• Augmenting Human Cognition with Collaborative Robots AMELIA (AugMEnted Learning InnovAtion usign Mixed Reality and AI)

    NSF Cyber-Human Systems: $1.2M Grant

     

    The Story of AMELIA (AMELIA: AugMEnted Learning InnovAtion) - Collaborative robotics is a growing application space in robot technology used in manufacturing, mining, construction, and energy industrial settings. This convergence research project will contribute new knowledge and theory of Human-Computer Interaction and Human-Robot Interaction, by augmenting human cognition for safer and more efficient collaborative robot interaction.  

     

    To meet these goals, the team of researchers plans to:

    (1) develop a novel HRI task/scenario classification scheme in collaborative robotics environments vulnerable to observable systems failures;

    (2) establish fundamental neurophysiological, cognitive, and socio-behavioral capability models (e.g., workload, cognitive load, fatigue/stress, affect, and trust) during these HRI (i.e., the mind motor machine nexus);

    (3) use these models to determine when and how a human’s cognitive, social, behavioral and environmental states require adjustment via technology to enhance HRI for efficient and safe work performance; and finally

    (4) create an innovative and transformative Work 4.0 architecture (AMELIA: AugMEnted Learning InnovAtion) that includes a layer of augmented reality for human and robots to mutually learn and communicate current states.

     

    The team proposes a novel communication scheme using artificial emotional intelligence in which robots and humans collaborate in potentially dangerous situations. The robot will detect the worker’s “cognitive state” using different machine learning techniques, and then take the appropriate action. Ultimately AMELIA seeks to empower the worker to focus on complex, cognitive problem-solving tasks, performed safely and efficiently, while ensuring that it adapts to both the worker's attitudes and cognitive states.

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    Database Development, Code, & Non-Identifying Data

  • AMELIA Technology Demonstrations

    Using Hololens 2 to Control Co-Robot Remotely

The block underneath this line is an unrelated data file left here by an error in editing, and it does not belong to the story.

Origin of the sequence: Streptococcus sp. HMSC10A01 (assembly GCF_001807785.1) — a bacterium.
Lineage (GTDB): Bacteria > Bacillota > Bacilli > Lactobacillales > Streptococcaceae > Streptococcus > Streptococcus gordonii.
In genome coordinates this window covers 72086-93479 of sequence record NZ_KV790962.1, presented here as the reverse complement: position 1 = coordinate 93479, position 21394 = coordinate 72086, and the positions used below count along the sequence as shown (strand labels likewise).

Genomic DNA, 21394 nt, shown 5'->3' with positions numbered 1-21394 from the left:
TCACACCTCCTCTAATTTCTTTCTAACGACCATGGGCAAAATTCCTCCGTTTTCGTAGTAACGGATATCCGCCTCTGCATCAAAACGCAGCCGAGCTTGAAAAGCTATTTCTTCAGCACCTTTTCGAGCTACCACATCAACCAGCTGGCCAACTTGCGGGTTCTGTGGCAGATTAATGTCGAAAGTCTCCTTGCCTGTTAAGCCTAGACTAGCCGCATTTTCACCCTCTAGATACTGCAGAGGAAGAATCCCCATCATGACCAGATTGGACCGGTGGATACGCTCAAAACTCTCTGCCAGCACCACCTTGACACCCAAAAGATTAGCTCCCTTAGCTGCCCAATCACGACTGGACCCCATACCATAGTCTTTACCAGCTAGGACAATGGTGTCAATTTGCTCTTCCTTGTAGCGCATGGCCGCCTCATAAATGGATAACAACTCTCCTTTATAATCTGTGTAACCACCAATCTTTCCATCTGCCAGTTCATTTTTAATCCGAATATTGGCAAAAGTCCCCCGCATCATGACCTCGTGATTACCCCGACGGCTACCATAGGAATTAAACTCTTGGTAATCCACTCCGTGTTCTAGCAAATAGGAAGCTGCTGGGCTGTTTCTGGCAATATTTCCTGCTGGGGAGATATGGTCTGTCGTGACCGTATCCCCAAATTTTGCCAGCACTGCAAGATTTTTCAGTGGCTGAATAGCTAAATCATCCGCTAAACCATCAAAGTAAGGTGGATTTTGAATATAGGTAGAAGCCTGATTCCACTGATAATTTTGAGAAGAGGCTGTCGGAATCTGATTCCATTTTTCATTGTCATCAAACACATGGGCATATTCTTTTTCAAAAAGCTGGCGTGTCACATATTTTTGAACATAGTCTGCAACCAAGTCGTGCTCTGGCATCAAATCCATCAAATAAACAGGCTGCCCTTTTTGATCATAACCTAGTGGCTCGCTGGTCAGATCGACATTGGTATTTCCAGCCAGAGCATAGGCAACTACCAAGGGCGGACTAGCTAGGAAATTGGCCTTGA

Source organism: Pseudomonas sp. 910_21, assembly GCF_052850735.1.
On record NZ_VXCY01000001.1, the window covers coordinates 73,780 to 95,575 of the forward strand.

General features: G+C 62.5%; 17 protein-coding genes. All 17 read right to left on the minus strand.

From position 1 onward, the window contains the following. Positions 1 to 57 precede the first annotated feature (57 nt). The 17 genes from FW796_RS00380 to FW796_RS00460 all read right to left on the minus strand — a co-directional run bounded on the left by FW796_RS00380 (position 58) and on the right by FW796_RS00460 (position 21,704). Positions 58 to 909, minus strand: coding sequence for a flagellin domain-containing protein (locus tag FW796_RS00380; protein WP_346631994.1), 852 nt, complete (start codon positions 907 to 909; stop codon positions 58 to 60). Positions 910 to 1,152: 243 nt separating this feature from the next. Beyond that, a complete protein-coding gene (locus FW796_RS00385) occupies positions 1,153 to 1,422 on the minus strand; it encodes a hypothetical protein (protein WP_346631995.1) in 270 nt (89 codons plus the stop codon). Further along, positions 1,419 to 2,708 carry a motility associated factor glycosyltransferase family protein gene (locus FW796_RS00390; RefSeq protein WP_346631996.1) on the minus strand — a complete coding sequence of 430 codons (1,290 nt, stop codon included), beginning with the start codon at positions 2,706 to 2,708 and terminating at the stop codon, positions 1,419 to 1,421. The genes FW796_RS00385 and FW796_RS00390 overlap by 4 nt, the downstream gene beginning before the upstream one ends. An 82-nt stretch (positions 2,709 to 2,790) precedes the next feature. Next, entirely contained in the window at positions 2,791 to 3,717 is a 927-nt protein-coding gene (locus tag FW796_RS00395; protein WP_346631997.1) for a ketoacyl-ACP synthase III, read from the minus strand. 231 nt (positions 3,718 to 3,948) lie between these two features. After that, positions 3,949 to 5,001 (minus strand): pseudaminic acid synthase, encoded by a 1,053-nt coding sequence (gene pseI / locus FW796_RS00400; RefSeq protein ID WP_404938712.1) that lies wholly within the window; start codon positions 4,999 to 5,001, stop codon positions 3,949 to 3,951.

Interface between human and collaborative robot - early functioning interface.

    Using Mixed Reality, Machine Vision, + Voice Commands to Control Co-Robot

    Computer Vision w/Mixed Reality using Collaborative Robotics

    Collaborative Robotics + AI - Overview

  • Media 1.0

    Virtual Reality for Anxiety, Pain, and Depression During Chemotherapy

    Under a longitudinal study assessing the pain and anxiety management of cancer patients led by Dr. Stanley, associate professor and graduate coordinator, and Dr. Elizabeth Cull, a medical oncologist at Greenville Health Systems, Josh has been testing a new form of chemo patient therapy that allows patients to escape the hospital into a virtual world. We follow the effects VR therapy has on pain, anxiety, and depression

    Biofeedback and Virtual Reality for Pain and Anxiety

    Using "artificial emotional intelligence" to deliver pain and anxiety relief via virtual reality.

    Digital Health Applications

    Using "artificial emotional intelligence" to deliver Cognitive Behavioral Therapy to those with addictions.

    Mixed Reality and Collaborative Robotics

    Using "artificial emotional intelligence" for the future of work with collaborative robots.

  • TEDx Talk

    Transforming Your Mental Health Journey With Immersive Technologies

    Dr. Laura Stanley, professor of engineering, digs into the opioid epidemic and the role of prescribed narcotics in this crisis. She explores the advantages of virtual and mixed reality for anxiety and pain management while discussing the success of the implementation of this technology in treatment plans. Dr. Laura Stanley is a passionate educator and researcher and has a zest for pushing academic boundaries with her technology inspired pursuits. A professor at Montana State University where she studies human-computer interaction, e.g. projects include immersive technologies for pain and anxiety management for children with cancer and mixed reality (e.g., imagine a hologram therapist) coupled with artificial intelligence to aid those with addictions. Inspiring Dr. Stanley is the advancement of minorities in engineering and computer science; believing in the power of STEM to help others. Her research ideas often happen while fly fishing and wandering around Montana’s open spaces. This talk was given at a TEDx event using the TED conference format but independently organized by a local community

  • My Unsolicited Advice to Proposers as a Former Program Officer in the Human-Centered Computing Program at the National Science Foundation

    Includes thoughts from my NSF service as Program Director (CISE Directorate - Human-Centered Computing Group), as well as words from those who came before me at NSF (thank you to Dr. Jeff Trinkle, former NSF Program Director, for many of the inserts below)